Allow me to introduce myself.
I am a woman, also currently property of the US Army, in my mid-twenties. No, you don't need any more specifics on my age, now stop asking.
I have served as a medic in the Army for the last four years, and have been diagnosed with non-combat related PTSD. I grew up with direct and indirect familial exposure to alcoholism, depression, Munchhausen's syndrome, verbal, emotional and sexual abuse, and moved a lot- to say the least.
I also like candle-lit dinners, long walks on the beach and dogs.
I have been married and divorced, and am in my first long-term relationship in over a year.
I am currently focusing my energies on healing my PTSD issues, and finding a way to reclaim who I am.
It's not as cheesy as it sounds, I swear.
I married young, and divorced two years later. Shortly after that, I joined the Army, as a way to get on my feet. Having been an Army wife, and believing I knew just what I was signing up for, I expected to do a full twenty years or more in the Army and retire from this life. Right now, I take every day, sometimes every minute, one at a time.
In retrospect, my marriage was a way to move up and out of the unhealthy lifestyle I had succumbed to, and separate myself from the negative influences I had surrounded myself with. I didn't know that then, and my ex-husband and I are still good friends, despite not having children or anything else forcing us to speak. My ex-husband helped me grow up. I will never lose my gratitude towards him for that. He held me accountable for my actions, and pushed me in ways I never could have myself at that time in my life.
The army seems to have been another stepping stone. I have (slightly) furthered my education, and certainly gained discipline and a greater understanding of my country and the world at large.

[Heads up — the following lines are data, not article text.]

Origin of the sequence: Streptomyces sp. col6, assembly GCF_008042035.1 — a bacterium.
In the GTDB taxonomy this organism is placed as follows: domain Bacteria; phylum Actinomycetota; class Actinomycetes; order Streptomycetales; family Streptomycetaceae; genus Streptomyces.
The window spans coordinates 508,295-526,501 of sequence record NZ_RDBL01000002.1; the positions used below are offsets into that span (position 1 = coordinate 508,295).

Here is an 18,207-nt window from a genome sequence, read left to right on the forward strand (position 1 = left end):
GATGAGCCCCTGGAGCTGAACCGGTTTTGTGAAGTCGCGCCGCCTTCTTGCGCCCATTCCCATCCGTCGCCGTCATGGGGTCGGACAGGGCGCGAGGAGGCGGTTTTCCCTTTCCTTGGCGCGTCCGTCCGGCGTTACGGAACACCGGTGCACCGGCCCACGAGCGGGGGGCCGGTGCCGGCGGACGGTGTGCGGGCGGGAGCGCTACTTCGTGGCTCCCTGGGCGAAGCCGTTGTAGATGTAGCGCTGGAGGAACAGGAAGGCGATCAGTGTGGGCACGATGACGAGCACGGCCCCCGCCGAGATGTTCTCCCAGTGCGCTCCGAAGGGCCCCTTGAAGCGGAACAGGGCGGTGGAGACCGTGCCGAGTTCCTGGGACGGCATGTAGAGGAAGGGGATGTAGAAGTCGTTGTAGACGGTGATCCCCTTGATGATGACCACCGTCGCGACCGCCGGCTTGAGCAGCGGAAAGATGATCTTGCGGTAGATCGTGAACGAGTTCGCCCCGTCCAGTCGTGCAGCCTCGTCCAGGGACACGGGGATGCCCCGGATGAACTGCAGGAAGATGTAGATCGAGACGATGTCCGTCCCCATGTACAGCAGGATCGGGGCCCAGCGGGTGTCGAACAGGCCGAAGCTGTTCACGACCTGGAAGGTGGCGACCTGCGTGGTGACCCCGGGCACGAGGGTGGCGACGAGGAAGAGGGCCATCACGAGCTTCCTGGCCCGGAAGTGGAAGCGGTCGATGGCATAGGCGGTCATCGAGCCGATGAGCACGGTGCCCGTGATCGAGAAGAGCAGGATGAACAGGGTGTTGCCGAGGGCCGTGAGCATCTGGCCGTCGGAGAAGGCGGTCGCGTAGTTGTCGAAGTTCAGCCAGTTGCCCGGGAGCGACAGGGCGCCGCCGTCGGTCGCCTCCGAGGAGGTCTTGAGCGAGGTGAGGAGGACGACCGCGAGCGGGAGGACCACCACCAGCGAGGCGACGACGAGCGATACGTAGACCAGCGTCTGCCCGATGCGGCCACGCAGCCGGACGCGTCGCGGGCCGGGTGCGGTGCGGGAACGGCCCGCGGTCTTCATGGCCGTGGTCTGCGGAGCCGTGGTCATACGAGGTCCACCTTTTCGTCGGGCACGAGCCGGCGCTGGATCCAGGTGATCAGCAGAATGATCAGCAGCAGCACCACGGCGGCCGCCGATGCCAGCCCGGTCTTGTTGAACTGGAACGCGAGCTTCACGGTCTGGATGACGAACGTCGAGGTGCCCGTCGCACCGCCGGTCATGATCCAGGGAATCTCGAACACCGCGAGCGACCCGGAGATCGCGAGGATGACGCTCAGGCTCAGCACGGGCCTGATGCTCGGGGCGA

What nobody could have prepared me for, however, was how all my childhood demons would come out of the woodwork nearly the moment I raised my right hand and swore my allegiance-and my life- to my country.
I have spent the last four years tangling myself up with these demons. Recently, the repercussions of my interactions-or lack there of- with these demons has forced my focus to them. I will heal my soul or I will lose it. I think anybody who has struggled with PTSD- combat or non-combat related- would understand that particular analogy.
Writing has always been my outlet, my vent, my escape. I have been given some compliments on it, but, really, it's always been for me. Today, though, marks the beginning of my true focus on these demons and of fighting them with everything I have. Hopefully, what I have to share might help someone else.
I am open to discussion and ideas, if anyone out there in the whole wide world of world wide web has anything for me.